From 8 cores to 12; from 16Gb to 32; from SATA to NVMe; from 60Hz to 144

I love Moore's Law

  • 10
    @Areg My first harddisk in 1991 had 52 MB. MB, not GB. Adjusted for inflation, the price was 1030 EUR. Crazy, huh?
  • 18
    @Fast-Nop I had a copy of "8 Bit Magazine". In an advert in the back it had a 5MB hard drive. It said, "More space than you will ever need."
  • 4
    I'd always hoped that at a certain point, we're going to look at a specific point of resources and be like "why the hell are we using so much resource on this simple task? Can't we make it more efficient?" Looking back it seems only MS and a few other choice organisations figured this out.

    Everyone else (web devs, game devs etc) gave up on efficiency and good code and just decided to rely on power.

    Shame, really.
  • 2
    You need to pump those numbers up! Those are rookie numbers!
  • 6
    @stonestorm Heh, that's been going on since time began. In particular, this used to be a common complaint back in the day (probably still is for some):

    "Wtf?! Why are you using all the power of an 8 bit micro to flash an LED?! You could just use a 555 timer for that. Kids these days."
  • 5
    @AlmondSauce I actually did make a 555 based thing last year (the scooter charging control) because a micro would have been overkill. ^^
  • 5
    @AlmondSauce Meh, 8bit micros are so yesteryear. Now it's

    import led as LED
  • 2
    This drive is sick. 🤯
  • 1
    @AlmondSauce There is a limit though, where people just get lazy (and they have gotten very very lazy).

    A perfect example of this was windows vista, which forced MD to set last consider re-work the kernel and engines to be more efficient; And for all the people who hate Windows because of caveman bias, MS improved it lot by being more efficient.
  • 1
    @Wombat Yesterday I bought this.
  • 2
    @stonestorm This was because MS had been betting on Moore like everyone else, but then the netbook fad happened and got MS with pants down. These computers sold as new had the performance of PCs from many years before that.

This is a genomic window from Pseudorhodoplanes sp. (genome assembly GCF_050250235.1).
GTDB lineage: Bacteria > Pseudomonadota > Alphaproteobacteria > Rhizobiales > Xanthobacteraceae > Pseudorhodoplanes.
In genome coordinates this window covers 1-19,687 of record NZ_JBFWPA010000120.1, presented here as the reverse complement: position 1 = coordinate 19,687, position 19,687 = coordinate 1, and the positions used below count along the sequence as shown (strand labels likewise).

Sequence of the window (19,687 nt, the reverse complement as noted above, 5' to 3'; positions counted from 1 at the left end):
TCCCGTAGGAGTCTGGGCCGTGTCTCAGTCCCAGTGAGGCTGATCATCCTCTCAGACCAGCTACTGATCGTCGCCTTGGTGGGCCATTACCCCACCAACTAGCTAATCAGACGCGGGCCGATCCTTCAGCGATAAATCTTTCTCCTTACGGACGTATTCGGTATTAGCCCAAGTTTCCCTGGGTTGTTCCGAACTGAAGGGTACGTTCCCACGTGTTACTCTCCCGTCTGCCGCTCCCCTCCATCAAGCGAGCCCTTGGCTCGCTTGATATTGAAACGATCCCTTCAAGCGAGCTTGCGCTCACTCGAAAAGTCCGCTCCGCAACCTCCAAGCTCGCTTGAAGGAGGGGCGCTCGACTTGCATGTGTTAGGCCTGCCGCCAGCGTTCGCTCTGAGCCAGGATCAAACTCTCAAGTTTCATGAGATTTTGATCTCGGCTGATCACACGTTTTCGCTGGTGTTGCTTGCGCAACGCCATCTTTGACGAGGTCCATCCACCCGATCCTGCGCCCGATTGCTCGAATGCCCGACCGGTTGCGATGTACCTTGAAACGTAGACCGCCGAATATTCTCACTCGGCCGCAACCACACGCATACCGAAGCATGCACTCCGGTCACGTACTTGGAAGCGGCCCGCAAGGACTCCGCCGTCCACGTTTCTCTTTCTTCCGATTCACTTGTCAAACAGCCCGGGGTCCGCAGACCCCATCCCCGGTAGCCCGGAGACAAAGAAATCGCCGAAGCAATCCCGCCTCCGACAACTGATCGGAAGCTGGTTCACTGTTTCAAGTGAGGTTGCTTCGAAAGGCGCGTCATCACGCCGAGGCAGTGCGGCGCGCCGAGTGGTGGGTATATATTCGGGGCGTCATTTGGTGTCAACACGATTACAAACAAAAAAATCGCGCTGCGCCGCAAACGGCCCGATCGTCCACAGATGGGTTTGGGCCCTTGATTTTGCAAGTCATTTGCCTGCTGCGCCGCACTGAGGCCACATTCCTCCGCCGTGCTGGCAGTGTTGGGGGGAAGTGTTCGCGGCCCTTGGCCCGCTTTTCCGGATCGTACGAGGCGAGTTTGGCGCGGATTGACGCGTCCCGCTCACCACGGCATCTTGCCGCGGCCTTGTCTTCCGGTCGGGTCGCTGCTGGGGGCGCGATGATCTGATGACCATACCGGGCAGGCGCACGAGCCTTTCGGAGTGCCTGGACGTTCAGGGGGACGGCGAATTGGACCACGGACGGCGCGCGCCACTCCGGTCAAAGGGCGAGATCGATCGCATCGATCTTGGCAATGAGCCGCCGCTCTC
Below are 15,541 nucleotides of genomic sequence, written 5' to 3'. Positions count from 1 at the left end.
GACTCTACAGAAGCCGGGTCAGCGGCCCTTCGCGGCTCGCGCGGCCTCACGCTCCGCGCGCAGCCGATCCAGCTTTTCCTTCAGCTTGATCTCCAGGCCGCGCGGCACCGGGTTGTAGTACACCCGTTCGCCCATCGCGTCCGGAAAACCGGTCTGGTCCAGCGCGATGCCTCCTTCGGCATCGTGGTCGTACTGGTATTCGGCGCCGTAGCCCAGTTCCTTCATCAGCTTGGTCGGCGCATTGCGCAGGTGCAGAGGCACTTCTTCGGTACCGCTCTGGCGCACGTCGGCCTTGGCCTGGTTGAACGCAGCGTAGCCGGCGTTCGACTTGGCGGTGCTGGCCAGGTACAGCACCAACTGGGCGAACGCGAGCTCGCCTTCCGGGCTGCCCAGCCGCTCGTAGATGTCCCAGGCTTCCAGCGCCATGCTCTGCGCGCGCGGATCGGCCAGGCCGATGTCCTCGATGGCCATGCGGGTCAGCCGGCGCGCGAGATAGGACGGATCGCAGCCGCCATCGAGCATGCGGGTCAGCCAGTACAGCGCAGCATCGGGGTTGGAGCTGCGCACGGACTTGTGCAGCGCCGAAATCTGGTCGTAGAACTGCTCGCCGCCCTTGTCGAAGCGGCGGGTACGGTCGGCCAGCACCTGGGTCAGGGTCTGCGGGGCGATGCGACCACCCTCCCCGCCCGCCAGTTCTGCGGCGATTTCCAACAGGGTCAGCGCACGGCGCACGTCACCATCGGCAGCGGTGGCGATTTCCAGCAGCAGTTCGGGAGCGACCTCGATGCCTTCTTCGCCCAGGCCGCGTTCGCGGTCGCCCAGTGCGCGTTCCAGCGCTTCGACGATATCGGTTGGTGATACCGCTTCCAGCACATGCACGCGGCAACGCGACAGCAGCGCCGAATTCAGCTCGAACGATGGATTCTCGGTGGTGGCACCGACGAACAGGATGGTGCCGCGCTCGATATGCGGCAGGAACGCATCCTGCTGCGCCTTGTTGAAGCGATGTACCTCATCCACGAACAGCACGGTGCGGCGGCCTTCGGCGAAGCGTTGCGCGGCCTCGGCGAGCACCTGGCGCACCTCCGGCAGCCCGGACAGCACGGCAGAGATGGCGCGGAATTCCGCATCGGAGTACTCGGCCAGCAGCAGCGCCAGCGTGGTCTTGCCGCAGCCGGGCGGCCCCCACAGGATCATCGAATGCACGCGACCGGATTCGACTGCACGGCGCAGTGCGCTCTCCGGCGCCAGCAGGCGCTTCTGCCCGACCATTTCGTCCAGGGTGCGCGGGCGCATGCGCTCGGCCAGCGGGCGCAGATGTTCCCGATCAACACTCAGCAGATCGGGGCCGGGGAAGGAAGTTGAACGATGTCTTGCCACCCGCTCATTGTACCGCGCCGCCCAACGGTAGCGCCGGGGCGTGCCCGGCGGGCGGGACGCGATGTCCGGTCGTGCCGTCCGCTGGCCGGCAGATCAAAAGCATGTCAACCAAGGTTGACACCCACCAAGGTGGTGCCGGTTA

Vista didn't work, and there was a short time where even Linux was sold on them - until MS gave XP a new lease, and later Win7 Starter which worked well enough at least with 2 GB which was the maximum these machines supported.

    That kicked Linux away for good not because of "dem cuntspirashuns", but because the customer support cost for the Linux netbooks unsurprisingly turned out to be insanely high for the vendors.
  • 3
    @Fast-Nop True, though my point was more that very few people / companies are still yet to consider that moores law is nothing to bank on even today.

    I believe the state of the Web right now and the dependency hell that is almost every common framework (and frameworks masquerading as a "language") really shows this.

    As an addendum, it also shows in devs attitudes these days; Most, less knowledgeable devs now will actively attempt to shame prole doing things without the hundreds of packages (read. Bloat) that they need to even Comprehend basic concepts.

    It just makes me sad and angry that we're devolving and calling it evolution.
  • 1
    @RememberMe Luckily, that "programming" style is not for professionals because it means you'll need a bigger MCU than necessary, and that would increase the BOM as well as reducing battery life for mobile applications.
  • 3